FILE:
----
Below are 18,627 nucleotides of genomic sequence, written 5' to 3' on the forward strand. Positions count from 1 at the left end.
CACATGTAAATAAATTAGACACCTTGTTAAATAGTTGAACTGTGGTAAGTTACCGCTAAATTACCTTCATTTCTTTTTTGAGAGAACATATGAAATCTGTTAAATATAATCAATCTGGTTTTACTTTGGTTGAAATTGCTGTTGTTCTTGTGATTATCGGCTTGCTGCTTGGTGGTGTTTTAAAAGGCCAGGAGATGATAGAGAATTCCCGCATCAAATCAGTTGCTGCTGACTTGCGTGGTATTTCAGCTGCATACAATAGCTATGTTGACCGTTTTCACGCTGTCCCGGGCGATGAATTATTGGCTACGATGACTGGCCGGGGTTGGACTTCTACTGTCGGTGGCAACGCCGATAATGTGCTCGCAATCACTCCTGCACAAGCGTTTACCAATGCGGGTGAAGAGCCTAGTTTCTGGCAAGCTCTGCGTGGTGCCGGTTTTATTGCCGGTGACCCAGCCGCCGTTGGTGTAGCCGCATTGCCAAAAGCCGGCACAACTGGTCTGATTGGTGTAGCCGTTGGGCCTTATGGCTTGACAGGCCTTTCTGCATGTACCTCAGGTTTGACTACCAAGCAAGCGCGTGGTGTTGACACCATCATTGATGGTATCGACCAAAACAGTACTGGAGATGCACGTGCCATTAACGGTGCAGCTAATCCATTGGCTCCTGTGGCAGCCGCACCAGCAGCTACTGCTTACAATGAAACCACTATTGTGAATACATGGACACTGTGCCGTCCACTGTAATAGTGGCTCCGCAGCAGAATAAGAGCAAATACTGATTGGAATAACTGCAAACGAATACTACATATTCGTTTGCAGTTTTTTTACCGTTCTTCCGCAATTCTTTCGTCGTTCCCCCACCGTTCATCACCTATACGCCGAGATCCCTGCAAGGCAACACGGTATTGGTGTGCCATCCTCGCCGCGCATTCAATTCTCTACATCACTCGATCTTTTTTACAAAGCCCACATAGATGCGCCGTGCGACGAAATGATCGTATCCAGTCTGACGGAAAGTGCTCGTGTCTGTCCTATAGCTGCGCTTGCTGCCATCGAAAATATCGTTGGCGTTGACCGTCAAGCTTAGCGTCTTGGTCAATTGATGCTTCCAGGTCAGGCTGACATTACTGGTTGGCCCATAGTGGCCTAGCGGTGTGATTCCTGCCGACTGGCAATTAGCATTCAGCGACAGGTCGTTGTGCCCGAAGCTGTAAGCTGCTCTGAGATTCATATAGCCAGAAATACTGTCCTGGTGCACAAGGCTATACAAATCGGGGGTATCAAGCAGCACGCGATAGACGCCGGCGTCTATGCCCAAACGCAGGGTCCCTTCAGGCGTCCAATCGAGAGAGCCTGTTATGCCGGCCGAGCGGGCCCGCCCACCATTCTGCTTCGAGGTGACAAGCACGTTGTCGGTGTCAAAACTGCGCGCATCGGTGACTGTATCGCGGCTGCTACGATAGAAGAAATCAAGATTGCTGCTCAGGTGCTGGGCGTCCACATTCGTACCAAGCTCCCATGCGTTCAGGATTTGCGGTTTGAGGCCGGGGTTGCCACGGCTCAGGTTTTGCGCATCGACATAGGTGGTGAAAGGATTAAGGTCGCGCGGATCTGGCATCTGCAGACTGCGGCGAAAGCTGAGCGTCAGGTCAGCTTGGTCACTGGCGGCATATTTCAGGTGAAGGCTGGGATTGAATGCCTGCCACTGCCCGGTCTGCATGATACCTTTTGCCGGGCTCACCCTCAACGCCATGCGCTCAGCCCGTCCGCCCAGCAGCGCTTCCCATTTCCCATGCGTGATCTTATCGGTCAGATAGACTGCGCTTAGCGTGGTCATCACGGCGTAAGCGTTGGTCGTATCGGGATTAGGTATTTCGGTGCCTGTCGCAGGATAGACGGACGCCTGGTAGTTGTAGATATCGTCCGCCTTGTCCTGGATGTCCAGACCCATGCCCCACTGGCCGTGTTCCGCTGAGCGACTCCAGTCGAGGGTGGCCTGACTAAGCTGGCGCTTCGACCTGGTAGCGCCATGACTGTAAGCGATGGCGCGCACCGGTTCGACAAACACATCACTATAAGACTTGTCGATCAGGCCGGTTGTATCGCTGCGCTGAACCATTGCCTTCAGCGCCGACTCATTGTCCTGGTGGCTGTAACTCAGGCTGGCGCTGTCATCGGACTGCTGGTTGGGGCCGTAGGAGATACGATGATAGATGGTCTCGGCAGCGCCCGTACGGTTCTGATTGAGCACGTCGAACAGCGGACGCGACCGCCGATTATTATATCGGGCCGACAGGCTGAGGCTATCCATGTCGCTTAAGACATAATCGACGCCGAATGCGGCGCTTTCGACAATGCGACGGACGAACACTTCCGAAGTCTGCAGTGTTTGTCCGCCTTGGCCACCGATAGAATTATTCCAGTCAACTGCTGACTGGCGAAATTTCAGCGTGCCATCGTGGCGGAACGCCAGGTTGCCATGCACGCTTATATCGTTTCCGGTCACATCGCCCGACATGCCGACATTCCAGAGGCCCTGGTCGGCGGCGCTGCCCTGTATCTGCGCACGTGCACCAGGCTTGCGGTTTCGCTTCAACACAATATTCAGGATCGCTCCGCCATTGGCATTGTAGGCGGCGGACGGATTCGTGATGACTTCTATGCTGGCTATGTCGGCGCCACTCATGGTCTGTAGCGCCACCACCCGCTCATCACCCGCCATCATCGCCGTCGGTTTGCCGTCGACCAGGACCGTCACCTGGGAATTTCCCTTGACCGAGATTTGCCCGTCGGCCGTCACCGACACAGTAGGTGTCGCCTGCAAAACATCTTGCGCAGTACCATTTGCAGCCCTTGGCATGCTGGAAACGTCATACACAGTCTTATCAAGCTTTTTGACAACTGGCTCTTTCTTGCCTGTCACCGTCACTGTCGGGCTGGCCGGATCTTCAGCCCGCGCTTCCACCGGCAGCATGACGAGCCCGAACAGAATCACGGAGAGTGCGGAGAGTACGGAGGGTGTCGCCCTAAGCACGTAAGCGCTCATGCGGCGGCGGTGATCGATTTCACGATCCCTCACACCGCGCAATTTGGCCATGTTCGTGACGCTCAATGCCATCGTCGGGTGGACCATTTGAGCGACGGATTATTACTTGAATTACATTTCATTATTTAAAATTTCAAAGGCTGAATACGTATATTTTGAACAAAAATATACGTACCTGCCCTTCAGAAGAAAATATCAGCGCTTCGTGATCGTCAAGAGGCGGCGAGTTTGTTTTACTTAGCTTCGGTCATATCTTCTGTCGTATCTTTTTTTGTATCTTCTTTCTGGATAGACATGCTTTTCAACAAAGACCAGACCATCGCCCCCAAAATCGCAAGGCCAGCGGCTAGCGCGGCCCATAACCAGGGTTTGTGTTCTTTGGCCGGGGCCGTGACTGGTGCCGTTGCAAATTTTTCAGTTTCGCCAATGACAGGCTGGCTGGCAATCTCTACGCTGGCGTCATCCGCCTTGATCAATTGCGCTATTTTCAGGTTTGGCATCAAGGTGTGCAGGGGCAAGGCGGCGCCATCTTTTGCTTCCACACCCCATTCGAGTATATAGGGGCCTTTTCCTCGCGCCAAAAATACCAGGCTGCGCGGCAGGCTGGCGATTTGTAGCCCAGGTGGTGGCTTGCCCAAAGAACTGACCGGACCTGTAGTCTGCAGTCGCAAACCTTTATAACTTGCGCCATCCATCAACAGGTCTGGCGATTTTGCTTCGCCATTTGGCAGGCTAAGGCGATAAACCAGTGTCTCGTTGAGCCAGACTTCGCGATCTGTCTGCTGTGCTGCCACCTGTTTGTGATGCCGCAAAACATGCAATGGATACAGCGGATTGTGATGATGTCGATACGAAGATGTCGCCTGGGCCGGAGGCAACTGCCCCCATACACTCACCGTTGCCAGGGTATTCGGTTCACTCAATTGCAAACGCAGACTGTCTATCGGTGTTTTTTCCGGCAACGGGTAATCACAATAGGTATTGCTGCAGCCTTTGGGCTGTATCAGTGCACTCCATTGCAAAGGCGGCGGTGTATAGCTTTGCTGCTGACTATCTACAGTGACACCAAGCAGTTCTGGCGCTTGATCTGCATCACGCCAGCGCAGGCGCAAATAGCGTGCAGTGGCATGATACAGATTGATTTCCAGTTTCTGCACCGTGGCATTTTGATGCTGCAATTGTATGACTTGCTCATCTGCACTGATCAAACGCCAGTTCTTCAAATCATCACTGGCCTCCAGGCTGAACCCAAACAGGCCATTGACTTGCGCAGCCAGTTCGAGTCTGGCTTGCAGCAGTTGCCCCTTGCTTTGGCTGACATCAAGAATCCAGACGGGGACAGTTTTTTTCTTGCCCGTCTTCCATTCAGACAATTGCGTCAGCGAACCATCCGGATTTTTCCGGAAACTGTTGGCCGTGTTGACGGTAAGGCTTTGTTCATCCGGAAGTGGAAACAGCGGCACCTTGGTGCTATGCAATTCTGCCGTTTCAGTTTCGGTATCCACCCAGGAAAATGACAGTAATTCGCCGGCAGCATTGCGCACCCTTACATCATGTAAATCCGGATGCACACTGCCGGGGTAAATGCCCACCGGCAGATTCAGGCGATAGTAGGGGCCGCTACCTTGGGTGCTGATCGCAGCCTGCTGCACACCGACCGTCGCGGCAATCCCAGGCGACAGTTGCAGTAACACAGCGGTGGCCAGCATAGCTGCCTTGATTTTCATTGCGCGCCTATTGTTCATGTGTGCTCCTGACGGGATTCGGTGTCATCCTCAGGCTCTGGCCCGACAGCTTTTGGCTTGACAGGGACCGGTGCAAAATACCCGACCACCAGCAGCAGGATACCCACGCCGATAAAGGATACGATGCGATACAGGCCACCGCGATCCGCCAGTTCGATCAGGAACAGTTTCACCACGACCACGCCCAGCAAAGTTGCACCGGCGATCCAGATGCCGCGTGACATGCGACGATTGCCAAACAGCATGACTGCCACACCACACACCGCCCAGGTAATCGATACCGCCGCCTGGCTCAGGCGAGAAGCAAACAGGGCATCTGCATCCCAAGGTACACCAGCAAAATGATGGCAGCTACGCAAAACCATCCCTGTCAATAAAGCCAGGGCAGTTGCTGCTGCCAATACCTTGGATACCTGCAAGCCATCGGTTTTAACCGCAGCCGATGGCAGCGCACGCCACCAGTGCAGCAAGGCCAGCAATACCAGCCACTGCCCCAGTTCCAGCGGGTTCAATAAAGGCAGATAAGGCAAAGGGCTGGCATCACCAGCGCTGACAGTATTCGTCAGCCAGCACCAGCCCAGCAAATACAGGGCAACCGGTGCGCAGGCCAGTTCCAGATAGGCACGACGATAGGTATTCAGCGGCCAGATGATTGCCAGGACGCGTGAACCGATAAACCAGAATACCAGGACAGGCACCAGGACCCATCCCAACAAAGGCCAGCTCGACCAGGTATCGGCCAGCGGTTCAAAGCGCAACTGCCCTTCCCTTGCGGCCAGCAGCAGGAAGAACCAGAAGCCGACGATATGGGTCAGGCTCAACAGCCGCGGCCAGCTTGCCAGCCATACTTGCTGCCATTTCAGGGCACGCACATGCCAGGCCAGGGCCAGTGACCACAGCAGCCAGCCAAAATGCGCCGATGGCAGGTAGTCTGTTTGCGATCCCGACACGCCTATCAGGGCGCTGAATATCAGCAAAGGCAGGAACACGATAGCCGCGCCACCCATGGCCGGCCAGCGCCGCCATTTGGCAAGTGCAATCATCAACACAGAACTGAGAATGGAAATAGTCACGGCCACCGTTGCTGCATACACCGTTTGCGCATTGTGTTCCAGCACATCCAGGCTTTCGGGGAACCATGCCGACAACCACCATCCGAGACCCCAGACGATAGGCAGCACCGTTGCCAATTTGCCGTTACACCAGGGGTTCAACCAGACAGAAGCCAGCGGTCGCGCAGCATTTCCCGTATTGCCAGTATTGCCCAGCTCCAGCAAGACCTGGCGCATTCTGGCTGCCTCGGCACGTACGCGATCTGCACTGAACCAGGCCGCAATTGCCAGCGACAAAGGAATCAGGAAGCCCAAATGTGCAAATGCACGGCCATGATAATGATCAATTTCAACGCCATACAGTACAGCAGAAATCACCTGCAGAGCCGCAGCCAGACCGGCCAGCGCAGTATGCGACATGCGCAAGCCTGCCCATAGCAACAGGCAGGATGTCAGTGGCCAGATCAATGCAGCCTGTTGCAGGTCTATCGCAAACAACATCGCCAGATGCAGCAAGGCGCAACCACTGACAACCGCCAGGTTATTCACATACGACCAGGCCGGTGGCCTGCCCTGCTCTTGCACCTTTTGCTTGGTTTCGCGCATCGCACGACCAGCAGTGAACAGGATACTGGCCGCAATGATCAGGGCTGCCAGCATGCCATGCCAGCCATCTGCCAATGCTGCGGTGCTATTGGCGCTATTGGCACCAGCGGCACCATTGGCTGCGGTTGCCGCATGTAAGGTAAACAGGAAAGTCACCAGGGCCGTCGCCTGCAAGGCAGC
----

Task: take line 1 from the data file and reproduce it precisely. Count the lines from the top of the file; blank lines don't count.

Below are 18,627 nucleotides of genomic sequence, written 5' to 3' on the forward strand. Positions count from 1 at the left end.